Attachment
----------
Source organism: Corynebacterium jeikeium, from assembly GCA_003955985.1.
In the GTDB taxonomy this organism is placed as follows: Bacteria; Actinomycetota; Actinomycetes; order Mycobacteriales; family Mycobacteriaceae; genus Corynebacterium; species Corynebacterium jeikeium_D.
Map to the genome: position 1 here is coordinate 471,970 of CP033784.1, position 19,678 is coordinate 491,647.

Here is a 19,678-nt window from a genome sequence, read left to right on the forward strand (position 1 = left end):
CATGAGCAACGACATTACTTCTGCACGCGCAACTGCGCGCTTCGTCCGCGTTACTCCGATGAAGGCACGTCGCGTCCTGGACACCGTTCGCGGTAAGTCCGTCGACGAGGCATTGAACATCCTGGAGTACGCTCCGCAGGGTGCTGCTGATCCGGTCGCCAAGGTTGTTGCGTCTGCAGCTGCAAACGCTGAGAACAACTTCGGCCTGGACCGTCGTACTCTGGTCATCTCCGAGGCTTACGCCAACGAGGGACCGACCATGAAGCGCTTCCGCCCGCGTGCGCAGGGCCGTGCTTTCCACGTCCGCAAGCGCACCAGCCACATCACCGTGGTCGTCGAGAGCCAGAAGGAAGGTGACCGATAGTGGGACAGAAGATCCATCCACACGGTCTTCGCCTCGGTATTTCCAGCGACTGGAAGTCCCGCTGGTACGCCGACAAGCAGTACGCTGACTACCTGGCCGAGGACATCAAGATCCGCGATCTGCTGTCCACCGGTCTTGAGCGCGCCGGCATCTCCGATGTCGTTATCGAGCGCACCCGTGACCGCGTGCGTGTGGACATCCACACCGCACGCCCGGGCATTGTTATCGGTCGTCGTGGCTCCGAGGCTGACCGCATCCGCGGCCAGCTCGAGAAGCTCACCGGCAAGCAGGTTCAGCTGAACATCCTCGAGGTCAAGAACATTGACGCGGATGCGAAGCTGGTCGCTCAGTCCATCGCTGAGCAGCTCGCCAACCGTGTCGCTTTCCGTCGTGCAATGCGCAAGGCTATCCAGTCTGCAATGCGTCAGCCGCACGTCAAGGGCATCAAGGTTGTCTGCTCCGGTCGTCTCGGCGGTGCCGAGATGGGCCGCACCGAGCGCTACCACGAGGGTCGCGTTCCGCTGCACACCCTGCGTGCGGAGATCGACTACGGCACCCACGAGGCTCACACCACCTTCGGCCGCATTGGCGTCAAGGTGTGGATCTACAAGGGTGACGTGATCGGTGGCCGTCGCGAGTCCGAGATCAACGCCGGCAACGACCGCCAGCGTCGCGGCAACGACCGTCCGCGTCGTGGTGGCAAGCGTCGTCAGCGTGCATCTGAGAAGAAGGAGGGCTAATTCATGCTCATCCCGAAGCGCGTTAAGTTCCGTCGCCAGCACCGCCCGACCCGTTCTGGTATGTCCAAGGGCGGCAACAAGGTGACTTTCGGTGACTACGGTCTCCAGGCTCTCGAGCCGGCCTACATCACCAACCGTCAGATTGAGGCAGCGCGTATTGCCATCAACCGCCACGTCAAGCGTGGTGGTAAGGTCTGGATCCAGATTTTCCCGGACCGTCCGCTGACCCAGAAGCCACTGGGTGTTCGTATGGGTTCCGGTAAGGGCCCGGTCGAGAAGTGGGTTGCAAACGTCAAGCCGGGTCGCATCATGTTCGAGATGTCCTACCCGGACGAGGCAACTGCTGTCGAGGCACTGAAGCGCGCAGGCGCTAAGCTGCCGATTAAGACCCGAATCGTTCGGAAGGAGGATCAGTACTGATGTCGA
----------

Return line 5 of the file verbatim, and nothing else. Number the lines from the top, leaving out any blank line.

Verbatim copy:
CATGAGCAACGACATTACTTCTGCACGCGCAACTGCGCGCTTCGTCCGCGTTACTCCGATGAAGGCACGTCGCGTCCTGGACACCGTTCGCGGTAAGTCCGTCGACGAGGCATTGAACATCCTGGAGTACGCTCCGCAGGGTGCTGCTGATCCGGTCGCCAAGGTTGTTGCGTCTGCAGCTGCAAACGCTGAGAACAACTTCGGCCTGGACCGTCGTACTCTGGTCATCTCCGAGGCTTACGCCAACGAGGGACCGACCATGAAGCGCTTCCGCCCGCGTGCGCAGGGCCGTGCTTTCCACGTCCGCAAGCGCACCAGCCACATCACCGTGGTCGTCGAGAGCCAGAAGGAAGGTGACCGATAGTGGGACAGAAGATCCATCCACACGGTCTTCGCCTCGGTATTTCCAGCGACTGGAAGTCCCGCTGGTACGCCGACAAGCAGTACGCTGACTACCTGGCCGAGGACATCAAGATCCGCGATCTGCTGTCCACCGGTCTTGAGCGCGCCGGCATCTCCGATGTCGTTATCGAGCGCACCCGTGACCGCGTGCGTGTGGACATCCACACCGCACGCCCGGGCATTGTTATCGGTCGTCGTGGCTCCGAGGCTGACCGCATCCGCGGCCAGCTCGAGAAGCTCACCGGCAAGCAGGTTCAGCTGAACATCCTCGAGGTCAAGAACATTGACGCGGATGCGAAGCTGGTCGCTCAGTCCATCGCTGAGCAGCTCGCCAACCGTGTCGCTTTCCGTCGTGCAATGCGCAAGGCTATCCAGTCTGCAATGCGTCAGCCGCACGTCAAGGGCATCAAGGTTGTCTGCTCCGGTCGTCTCGGCGGTGCCGAGATGGGCCGCACCGAGCGCTACCACGAGGGTCGCGTTCCGCTGCACACCCTGCGTGCGGAGATCGACTACGGCACCCACGAGGCTCACACCACCTTCGGCCGCATTGGCGTCAAGGTGTGGATCTACAAGGGTGACGTGATCGGTGGCCGTCGCGAGTCCGAGATCAACGCCGGCAACGACCGCCAGCGTCGCGGCAACGACCGTCCGCGTCGTGGTGGCAAGCGTCGTCAGCGTGCATCTGAGAAGAAGGAGGGCTAATTCATGCTCATCCCGAAGCGCGTTAAGTTCCGTCGCCAGCACCGCCCGACCCGTTCTGGTATGTCCAAGGGCGGCAACAAGGTGACTTTCGGTGACTACGGTCTCCAGGCTCTCGAGCCGGCCTACATCACCAACCGTCAGATTGAGGCAGCGCGTATTGCCATCAACCGCCACGTCAAGCGTGGTGGTAAGGTCTGGATCCAGATTTTCCCGGACCGTCCGCTGACCCAGAAGCCACTGGGTGTTCGTATGGGTTCCGGTAAGGGCCCGGTCGAGAAGTGGGTTGCAAACGTCAAGCCGGGTCGCATCATGTTCGAGATGTCCTACCCGGACGAGGCAACTGCTGTCGAGGCACTGAAGCGCGCAGGCGCTAAGCTGCCGATTAAGACCCGAATCGTTCGGAAGGAGGATCAGTACTGATGTCGA